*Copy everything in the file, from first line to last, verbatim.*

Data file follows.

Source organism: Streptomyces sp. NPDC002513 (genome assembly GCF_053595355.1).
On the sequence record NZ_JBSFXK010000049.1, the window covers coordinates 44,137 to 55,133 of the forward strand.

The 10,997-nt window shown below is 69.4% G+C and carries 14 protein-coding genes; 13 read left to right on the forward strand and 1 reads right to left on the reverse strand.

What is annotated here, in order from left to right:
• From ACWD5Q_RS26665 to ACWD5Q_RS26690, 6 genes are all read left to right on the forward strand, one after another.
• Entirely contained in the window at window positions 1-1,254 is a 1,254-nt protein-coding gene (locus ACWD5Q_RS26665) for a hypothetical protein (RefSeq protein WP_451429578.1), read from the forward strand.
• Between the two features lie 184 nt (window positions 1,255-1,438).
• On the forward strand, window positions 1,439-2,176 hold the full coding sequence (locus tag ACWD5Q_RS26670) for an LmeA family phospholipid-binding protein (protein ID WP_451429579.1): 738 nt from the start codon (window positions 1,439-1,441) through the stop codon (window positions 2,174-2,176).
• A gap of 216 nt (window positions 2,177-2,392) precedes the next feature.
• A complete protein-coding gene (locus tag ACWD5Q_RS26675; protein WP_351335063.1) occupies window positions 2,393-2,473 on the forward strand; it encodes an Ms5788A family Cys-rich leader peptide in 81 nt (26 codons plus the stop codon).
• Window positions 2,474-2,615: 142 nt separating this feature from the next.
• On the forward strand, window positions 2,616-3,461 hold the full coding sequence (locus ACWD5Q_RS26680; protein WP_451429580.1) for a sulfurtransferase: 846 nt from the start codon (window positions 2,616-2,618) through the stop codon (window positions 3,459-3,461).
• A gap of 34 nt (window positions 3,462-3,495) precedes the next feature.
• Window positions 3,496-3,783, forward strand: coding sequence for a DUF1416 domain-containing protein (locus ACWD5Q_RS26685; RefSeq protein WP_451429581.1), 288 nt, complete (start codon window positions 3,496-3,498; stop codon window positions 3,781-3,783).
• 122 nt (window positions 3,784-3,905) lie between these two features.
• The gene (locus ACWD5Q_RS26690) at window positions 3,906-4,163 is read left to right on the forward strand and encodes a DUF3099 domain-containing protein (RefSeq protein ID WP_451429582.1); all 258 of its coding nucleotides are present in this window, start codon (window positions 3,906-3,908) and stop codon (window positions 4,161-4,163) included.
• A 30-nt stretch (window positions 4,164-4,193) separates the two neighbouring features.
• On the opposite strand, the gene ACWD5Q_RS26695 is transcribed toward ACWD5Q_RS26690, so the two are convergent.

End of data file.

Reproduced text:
Source organism: Streptomyces sp. NPDC002513 (genome assembly GCF_053595355.1).
On the sequence record NZ_JBSFXK010000049.1, the window covers coordinates 44,137 to 55,133 of the forward strand.

The 10,997-nt window shown below is 69.4% G+C and carries 14 protein-coding genes; 13 read left to right on the forward strand and 1 reads right to left on the reverse strand.

What is annotated here, in order from left to right:
• From ACWD5Q_RS26665 to ACWD5Q_RS26690, 6 genes are all read left to right on the forward strand, one after another.
• Entirely contained in the window at window positions 1-1,254 is a 1,254-nt protein-coding gene (locus ACWD5Q_RS26665) for a hypothetical protein (RefSeq protein WP_451429578.1), read from the forward strand.
• Between the two features lie 184 nt (window positions 1,255-1,438).
• On the forward strand, window positions 1,439-2,176 hold the full coding sequence (locus tag ACWD5Q_RS26670) for an LmeA family phospholipid-binding protein (protein ID WP_451429579.1): 738 nt from the start codon (window positions 1,439-1,441) through the stop codon (window positions 2,174-2,176).
• A gap of 216 nt (window positions 2,177-2,392) precedes the next feature.
• A complete protein-coding gene (locus tag ACWD5Q_RS26675; protein WP_351335063.1) occupies window positions 2,393-2,473 on the forward strand; it encodes an Ms5788A family Cys-rich leader peptide in 81 nt (26 codons plus the stop codon).
• Window positions 2,474-2,615: 142 nt separating this feature from the next.
• On the forward strand, window positions 2,616-3,461 hold the full coding sequence (locus ACWD5Q_RS26680; protein WP_451429580.1) for a sulfurtransferase: 846 nt from the start codon (window positions 2,616-2,618) through the stop codon (window positions 3,459-3,461).
• A gap of 34 nt (window positions 3,462-3,495) precedes the next feature.
• Window positions 3,496-3,783, forward strand: coding sequence for a DUF1416 domain-containing protein (locus ACWD5Q_RS26685; RefSeq protein WP_451429581.1), 288 nt, complete (start codon window positions 3,496-3,498; stop codon window positions 3,781-3,783).
• 122 nt (window positions 3,784-3,905) lie between these two features.
• The gene (locus ACWD5Q_RS26690) at window positions 3,906-4,163 is read left to right on the forward strand and encodes a DUF3099 domain-containing protein (RefSeq protein ID WP_451429582.1); all 258 of its coding nucleotides are present in this window, start codon (window positions 3,906-3,908) and stop codon (window positions 4,161-4,163) included.
• A 30-nt stretch (window positions 4,164-4,193) separates the two neighbouring features.
• On the opposite strand, the gene ACWD5Q_RS26695 is transcribed toward ACWD5Q_RS26690, so the two are convergent.